This year, I’m looking at female friendships under oppression as an aspect of a literary criticism assignment for my Masters in Creative Writing at Oxford University. There aren’t very many literary books with positive female friendships forming a primary narrative. Female friendship, whether positive or negative, is an altogether unlikely subject matter in literature. I had to scour the internet to piece together a reading list, and once I’d gathered all of the books, I really had mixed feelings about those books I’d sourced and went on to read. Depictions of female friendships and female peer relationships penned by women authors are very often a landscape of jealousy, competitiveness, and betrayal. Hey, I get it. Readers want intrigue, drama, crisis. But it seems as though the conflict in novels dealing with female friendship always arises from within the friendship. Comparatively, male friendships fare rather well in literature, and the conflict comes from forces outside the friendship. Consider Frodo and Sam, Theo and Boris, Harry and Ron (okay so that’s not literature so much), Huckleberry Finn and Tom Sawyer, amongst many others. Hm.

I’m not sure that the female friendship has ever been honoured very effectively in the fiction novel. The closest I’ve come to a good and satisfying portrayal of female friendship is in the book My Brilliant Friend by Elena Ferrante. And I did not love that novel.

Vera Brittain wrote, “From the days of Homer the friendships of men have enjoyed glory and acclamation, but the friendships of women, in spite of Ruth and Naomi, have usually been not merely unsung, but mocked, belittled and falsely interpreted. I hope that Winifred’s story may do something to destroy these tarnished reputations and show its readers that loyalty and affection between women is a noble relationship which far from impoverishing, actually enhances the love of a girl for her lover, of a wife for her husband, of a mother for her children.” (Hence, Testament of Friendship, all about a great and long-lasting friendship with the writer Winifred Holtby. More details in the Reading List below.)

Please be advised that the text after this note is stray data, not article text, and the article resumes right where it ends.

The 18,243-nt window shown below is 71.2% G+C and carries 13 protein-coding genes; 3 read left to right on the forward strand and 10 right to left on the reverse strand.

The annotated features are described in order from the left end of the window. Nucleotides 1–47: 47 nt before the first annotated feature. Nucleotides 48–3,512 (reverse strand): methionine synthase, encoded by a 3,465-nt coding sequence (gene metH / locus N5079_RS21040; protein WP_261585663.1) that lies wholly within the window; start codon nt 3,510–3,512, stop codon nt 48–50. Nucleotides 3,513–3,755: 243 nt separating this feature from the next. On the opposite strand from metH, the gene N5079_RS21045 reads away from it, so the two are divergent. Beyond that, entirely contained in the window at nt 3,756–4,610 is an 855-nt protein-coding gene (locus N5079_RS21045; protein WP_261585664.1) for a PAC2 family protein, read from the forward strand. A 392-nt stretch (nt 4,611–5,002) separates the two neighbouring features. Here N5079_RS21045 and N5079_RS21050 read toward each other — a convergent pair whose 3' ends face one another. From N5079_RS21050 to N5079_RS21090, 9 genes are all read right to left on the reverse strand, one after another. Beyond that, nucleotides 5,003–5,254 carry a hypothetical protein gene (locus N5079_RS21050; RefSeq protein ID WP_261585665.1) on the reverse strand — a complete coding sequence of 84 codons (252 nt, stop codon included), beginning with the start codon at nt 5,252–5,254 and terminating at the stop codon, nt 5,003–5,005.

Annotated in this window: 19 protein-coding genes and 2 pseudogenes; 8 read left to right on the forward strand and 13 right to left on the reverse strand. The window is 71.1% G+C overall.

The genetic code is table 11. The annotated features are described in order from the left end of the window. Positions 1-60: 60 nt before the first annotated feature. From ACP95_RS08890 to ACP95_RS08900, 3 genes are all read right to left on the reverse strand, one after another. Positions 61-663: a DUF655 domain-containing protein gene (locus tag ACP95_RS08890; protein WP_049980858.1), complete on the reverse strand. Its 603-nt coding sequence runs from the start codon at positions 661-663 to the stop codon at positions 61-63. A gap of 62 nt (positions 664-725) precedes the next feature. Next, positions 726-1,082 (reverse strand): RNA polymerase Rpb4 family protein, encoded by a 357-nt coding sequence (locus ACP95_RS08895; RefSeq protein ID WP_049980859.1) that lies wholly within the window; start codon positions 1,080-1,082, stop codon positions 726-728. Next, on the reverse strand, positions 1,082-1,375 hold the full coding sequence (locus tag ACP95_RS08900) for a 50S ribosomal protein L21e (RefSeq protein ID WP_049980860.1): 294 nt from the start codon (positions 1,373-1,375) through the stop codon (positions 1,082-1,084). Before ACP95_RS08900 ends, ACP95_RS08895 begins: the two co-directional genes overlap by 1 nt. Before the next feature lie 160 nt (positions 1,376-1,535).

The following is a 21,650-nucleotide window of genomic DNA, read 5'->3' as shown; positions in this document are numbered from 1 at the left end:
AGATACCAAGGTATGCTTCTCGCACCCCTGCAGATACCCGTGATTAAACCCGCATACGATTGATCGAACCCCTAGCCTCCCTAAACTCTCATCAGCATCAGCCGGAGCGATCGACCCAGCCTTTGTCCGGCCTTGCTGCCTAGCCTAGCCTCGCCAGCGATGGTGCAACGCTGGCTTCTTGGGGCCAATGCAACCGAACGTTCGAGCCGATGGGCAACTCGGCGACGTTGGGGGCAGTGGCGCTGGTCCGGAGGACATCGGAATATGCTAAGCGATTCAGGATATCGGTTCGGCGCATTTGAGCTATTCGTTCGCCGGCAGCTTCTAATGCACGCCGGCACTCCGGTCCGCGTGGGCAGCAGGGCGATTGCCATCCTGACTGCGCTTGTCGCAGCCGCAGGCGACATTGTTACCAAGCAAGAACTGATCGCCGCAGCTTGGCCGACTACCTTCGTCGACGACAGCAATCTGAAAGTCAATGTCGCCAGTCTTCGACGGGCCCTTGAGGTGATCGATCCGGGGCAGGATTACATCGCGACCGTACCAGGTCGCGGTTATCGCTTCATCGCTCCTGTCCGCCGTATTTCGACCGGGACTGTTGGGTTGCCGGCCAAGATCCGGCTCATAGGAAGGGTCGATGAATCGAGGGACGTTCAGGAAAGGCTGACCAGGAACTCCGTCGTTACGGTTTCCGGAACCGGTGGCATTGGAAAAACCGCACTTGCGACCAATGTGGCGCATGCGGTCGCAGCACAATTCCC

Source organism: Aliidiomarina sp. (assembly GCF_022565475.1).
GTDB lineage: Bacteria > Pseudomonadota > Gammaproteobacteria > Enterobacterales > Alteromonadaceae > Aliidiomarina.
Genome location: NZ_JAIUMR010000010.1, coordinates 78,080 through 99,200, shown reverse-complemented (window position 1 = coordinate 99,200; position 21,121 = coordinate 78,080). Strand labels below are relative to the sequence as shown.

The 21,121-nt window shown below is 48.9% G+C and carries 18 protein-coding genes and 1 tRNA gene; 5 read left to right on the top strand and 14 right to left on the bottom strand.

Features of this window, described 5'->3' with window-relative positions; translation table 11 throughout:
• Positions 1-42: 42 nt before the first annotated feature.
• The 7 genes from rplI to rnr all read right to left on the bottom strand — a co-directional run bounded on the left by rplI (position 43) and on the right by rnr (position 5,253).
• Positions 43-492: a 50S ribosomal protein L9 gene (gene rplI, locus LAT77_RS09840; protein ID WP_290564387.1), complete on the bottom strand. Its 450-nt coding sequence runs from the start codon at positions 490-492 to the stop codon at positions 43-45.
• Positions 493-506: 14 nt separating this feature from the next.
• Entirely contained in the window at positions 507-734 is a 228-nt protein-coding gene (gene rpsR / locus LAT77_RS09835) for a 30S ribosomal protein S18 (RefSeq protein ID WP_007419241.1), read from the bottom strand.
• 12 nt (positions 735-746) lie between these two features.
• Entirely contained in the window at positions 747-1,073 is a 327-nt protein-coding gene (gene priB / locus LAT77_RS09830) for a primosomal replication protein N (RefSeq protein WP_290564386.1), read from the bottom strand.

Introductory Reading List of Books about Women’s Friendships

TLDR? Here’s the Goodreads List I’ve compiled featuring all the books (and please add your own.)

(Note: I don’t really do Classics)

First up is a non-fiction book that’s rather archaic, yet exceedingly poignant. Testament of Friendship: The Story of Winifred Holtby by Vera Brittain. The book was first published in 1940. Winifred passed away of Bright’s Disease when she was just thirty seven, and Vera had admired her friend so very much that she composed this book in her memory. Brittain lost her fiancé and her brother in the First World War, and her friendship with Winifred helped her to cope with the overwhelming loss. Brittain writes so eloquently on the subject of her friendship with Winifred. [Sidenote: Do we ever reflect on our friendships until they are gone from us? It is often in its absence that we come to recognise the glory of a friendship and see it as being significant, life-changing, a high point of one’s life.] Their friendship becomes romanticised in the novel, but not in a saccharine way. [And why shouldn’t friendship be romanticised, as an acknowledgement of its beauty and importance?] Here’s a lovely rendering of Winifred’s personality as depicted by Brittain:

Winifred had an infallible consciousness of the other person’s standpoint; usually she put her friends’ wishes first and her own second. When she wrote letters she invariably began by referring to her correspondents’ interests and problems. If she answered the telephone she always replied, however disastrously the call had interrupted her, as though the speaker at the other end were the one person whom she wanted to hear. In conversation she seldom discussed her own troubles; she encouraged other people to talk about theirs. She was never offended; she seemed to be quite without the apparatus of sensitive pride and vulnerable dignity used by the person who lacks confidence to defend his ego against a world of which he is deeply suspicious…She never committed the deadly sin of undermining another person’s self confidence, for she knew that self-confidence takes half a lifetime to build up but can be destroyed in half an hour…The result was a gracious magnanimity, a never-failing charity, which evoked love by the warmth and generosity of the love that it gave.